It’s a big adjustment when your child leaves for college. You’re used to talking face to face each day and sleeping under the same roof. Now, you have to find a new way of communicating that respects their growing independence while still providing guidance and support.
If you’re a parent searching for balance, consider these suggestions. They’ll help your family to manage the transition from high school to college.
Technology makes it easier to stay in touch, but it can also make it harder to let go. Some university surveys show that parents and students average about 13 contacts a week.
- Exercise restraint. While it’s natural to want to know what your child is doing and what their new friends are like, it’s important to step back. Let your child decide how they want to engage with you. Of course, you can still intervene if you have any serious concerns.
- Clarify expectations. One major decision is the frequency and methods for communicating. Follow their lead if they want to set up a regular phone time each week or just text you as needed.
- Provide coaching. What will you do when your son or daughter contacts you about homesickness or roommate troubles? Instead of trying to solve their conflicts, be prepared to support them in finding their own answers.
- Listen closely. While you’re pulling back, you can reassure your child that you care by giving them your full attention. Be enthusiastic and compassionate when they describe the ups and downs of being a freshman.
- Focus on learning. Education is about more than grades. Let them know that you’re proud of them for making an effort and enriching their minds.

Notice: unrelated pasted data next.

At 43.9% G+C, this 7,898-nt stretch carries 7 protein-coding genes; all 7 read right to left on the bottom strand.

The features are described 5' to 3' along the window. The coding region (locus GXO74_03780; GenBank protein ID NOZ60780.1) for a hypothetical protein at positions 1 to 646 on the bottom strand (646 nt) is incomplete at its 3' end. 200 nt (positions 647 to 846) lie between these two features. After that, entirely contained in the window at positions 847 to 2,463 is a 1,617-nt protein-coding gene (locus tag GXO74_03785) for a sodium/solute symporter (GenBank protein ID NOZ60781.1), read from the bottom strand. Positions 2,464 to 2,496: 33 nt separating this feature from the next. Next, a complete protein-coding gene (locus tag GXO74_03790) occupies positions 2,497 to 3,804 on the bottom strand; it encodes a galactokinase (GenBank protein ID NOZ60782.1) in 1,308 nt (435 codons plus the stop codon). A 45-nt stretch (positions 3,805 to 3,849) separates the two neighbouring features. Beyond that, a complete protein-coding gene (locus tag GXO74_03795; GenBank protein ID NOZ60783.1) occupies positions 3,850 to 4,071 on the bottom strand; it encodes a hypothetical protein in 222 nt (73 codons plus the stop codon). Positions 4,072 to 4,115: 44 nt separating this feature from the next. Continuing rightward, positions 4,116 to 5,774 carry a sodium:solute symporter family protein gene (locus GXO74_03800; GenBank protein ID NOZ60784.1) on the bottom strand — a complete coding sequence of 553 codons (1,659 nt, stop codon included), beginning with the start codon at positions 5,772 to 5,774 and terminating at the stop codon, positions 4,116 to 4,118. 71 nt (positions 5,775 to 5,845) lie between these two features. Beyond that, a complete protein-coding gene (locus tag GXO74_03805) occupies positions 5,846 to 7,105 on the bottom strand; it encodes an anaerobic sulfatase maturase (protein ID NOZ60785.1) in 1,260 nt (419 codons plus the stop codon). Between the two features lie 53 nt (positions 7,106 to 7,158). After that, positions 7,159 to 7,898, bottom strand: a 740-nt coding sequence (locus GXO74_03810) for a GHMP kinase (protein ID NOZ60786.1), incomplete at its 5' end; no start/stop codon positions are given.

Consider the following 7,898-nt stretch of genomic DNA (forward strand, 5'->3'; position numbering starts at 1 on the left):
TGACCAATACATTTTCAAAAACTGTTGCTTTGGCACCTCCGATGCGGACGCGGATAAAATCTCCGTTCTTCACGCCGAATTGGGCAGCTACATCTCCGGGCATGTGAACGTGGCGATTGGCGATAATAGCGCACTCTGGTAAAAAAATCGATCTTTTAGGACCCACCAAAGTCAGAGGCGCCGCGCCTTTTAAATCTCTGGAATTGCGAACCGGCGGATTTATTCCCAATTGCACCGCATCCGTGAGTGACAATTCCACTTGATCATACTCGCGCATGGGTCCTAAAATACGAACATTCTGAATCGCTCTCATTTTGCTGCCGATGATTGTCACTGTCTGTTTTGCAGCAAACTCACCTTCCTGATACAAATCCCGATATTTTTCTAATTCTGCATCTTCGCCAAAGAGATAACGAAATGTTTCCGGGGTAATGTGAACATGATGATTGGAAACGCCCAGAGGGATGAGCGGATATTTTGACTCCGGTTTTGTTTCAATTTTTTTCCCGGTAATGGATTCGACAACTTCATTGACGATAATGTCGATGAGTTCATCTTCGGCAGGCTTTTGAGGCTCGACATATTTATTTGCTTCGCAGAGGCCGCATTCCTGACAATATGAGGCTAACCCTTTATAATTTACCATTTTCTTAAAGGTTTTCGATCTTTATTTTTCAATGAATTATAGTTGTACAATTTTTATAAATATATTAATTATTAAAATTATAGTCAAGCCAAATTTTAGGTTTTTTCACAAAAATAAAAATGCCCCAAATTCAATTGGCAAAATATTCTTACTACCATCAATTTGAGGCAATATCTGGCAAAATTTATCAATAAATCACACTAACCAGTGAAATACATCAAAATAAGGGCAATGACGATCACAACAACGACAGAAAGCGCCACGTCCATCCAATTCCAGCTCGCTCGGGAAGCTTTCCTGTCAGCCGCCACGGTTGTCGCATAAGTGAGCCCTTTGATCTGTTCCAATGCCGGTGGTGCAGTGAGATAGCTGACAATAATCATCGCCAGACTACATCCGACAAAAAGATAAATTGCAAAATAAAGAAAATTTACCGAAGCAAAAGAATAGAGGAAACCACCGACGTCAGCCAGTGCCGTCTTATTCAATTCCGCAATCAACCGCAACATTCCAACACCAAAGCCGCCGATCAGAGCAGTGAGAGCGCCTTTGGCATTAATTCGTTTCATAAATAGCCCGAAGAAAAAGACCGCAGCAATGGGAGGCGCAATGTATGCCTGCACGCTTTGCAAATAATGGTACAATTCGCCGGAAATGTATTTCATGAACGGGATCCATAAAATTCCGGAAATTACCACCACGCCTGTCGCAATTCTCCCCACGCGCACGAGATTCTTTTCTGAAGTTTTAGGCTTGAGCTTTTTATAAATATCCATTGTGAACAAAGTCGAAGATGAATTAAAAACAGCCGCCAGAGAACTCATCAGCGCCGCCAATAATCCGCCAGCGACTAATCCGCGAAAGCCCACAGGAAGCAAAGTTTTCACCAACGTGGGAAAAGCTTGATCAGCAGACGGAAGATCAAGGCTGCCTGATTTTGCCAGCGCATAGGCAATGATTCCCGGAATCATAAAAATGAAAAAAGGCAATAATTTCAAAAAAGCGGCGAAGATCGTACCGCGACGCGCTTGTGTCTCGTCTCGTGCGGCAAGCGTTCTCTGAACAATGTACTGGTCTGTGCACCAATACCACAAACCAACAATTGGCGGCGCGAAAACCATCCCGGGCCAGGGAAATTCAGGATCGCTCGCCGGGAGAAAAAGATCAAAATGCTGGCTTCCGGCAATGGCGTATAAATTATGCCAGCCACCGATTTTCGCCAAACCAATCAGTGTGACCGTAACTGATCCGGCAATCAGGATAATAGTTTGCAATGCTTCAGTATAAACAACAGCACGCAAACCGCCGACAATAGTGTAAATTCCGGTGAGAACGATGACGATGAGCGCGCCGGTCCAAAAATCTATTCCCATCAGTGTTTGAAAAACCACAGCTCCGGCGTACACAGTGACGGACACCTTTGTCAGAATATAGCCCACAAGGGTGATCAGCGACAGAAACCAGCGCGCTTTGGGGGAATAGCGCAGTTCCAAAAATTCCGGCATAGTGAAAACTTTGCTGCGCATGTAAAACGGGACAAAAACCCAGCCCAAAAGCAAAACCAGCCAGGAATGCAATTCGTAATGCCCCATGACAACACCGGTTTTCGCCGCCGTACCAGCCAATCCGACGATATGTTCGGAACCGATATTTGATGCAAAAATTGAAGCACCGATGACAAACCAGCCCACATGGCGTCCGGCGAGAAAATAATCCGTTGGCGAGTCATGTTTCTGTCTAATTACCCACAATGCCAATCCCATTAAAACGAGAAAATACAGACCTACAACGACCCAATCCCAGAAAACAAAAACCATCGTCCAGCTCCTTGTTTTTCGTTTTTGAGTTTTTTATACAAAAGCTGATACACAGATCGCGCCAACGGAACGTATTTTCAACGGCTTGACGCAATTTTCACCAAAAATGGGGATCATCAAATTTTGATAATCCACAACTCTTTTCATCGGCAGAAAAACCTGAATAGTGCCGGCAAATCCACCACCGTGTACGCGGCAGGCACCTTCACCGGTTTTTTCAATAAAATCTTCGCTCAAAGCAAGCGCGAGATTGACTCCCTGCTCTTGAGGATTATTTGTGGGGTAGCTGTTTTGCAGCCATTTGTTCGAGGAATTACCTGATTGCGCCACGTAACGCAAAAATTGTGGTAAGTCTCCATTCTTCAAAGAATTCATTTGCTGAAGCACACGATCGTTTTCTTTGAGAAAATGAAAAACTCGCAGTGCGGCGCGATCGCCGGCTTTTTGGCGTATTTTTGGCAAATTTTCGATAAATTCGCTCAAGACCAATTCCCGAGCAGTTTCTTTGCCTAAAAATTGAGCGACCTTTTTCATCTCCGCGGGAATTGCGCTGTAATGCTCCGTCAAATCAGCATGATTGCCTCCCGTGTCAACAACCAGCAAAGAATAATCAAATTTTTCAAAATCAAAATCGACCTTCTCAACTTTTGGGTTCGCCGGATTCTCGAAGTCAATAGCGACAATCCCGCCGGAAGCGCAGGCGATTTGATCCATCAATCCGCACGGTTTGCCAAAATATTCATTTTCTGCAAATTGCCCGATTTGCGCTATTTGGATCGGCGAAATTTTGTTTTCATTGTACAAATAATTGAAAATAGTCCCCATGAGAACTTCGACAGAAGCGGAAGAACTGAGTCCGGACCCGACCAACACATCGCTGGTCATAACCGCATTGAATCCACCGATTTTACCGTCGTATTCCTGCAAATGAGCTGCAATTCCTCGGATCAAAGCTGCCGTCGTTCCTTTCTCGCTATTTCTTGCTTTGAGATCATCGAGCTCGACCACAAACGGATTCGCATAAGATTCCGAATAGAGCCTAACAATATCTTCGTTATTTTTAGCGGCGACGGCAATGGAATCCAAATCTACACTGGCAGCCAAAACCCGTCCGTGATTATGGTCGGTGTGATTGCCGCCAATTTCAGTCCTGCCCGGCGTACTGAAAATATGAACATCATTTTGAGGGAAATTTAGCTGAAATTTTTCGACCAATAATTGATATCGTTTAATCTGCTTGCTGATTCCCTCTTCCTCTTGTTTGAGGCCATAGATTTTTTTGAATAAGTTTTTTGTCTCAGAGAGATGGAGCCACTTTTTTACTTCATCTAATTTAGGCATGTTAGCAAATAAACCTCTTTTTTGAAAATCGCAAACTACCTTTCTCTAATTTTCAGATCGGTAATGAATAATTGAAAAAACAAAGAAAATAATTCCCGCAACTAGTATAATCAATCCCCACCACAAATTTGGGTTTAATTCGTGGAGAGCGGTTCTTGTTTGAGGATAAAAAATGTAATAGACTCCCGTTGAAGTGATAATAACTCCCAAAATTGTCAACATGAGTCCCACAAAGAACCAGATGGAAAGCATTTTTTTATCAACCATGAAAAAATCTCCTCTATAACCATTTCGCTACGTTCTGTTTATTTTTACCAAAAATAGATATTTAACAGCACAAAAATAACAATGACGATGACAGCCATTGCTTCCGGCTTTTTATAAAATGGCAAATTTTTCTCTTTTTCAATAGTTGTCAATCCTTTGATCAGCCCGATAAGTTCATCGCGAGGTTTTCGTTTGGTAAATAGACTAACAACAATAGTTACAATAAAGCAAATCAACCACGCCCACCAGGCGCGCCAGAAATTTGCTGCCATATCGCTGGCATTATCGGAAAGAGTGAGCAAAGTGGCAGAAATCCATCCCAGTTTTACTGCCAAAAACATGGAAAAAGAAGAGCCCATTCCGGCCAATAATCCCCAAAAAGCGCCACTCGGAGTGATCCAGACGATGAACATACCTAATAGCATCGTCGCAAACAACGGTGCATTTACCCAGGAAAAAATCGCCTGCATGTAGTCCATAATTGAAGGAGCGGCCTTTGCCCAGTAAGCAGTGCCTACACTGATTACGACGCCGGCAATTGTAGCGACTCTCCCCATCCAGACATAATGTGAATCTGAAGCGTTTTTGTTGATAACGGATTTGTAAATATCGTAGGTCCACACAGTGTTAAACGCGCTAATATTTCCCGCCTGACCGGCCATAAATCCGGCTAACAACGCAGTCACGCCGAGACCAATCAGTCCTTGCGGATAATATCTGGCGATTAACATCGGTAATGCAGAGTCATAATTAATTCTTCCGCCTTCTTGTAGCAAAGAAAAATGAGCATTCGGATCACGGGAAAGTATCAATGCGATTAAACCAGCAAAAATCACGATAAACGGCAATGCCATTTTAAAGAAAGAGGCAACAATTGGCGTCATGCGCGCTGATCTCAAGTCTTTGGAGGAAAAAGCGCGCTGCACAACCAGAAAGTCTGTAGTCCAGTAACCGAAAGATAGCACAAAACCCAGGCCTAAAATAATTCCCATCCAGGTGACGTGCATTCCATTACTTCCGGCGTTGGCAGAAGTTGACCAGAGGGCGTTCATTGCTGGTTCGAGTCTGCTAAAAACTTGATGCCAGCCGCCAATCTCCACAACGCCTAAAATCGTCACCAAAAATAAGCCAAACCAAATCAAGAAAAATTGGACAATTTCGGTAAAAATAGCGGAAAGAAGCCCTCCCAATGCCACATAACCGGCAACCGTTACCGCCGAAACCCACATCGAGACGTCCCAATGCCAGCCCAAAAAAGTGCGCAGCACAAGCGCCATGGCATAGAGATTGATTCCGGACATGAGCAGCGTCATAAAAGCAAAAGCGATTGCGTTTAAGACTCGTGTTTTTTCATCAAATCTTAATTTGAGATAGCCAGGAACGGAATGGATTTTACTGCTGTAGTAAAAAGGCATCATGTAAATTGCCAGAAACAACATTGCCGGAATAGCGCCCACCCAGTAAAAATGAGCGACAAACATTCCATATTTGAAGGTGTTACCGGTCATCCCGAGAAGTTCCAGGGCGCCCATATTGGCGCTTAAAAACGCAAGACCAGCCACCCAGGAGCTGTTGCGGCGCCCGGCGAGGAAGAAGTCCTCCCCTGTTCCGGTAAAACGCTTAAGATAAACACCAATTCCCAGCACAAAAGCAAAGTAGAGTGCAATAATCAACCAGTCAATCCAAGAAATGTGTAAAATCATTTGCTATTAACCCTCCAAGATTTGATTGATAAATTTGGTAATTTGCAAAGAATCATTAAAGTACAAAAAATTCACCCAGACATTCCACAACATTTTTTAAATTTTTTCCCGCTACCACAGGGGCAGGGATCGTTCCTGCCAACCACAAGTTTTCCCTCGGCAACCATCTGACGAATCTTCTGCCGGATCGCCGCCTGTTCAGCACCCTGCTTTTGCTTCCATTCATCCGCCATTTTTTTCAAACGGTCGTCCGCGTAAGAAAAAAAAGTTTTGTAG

- Send care packages. These days, you may send a digital gift card instead of shipping a box of cookies, but the message is the same. Treats and toiletries will be welcome gifts.
- Share updates. Your child will also appreciate news from home. Tell them about your home improvement projects or what their siblings are doing.
- Explore campus resources. Take advantage of any services the university offers. Encourage your child to use the career and health centers. Attend family weekends and other events.
- Bond with other parents. Reach out to other parents with college-age children. You can learn from each other’s experiences.
Your child will probably be returning home for holidays and other visits. Be prepared for the new dynamics.
Consider these ideas:
- Negotiate house rules. As your child matures, it’s reasonable to grant them more freedom while respecting your own needs. That might mean reaching an agreement about waking up before noon and doing your own laundry.
- Allow for downtime. Your child will probably want plenty of time to study, rest, and hang out with high school friends. Let them know in advance if there is something special you want to do together so you can work it into your schedules.
- Master new technology. Maybe you just started Skyping and now your daughter would rather connect through Portal. Ask for a lesson while your kids are home so you can keep up.
- Embrace change. Your child may look and sound quite different from the last time you saw them. Be positive and patient as they’re redefining their identity.
As a parent, you can maintain healthy boundaries and stay connected with your child during their college years. Think of this time as an opportunity to celebrate your child’s achievements and nurture your evolving relationship.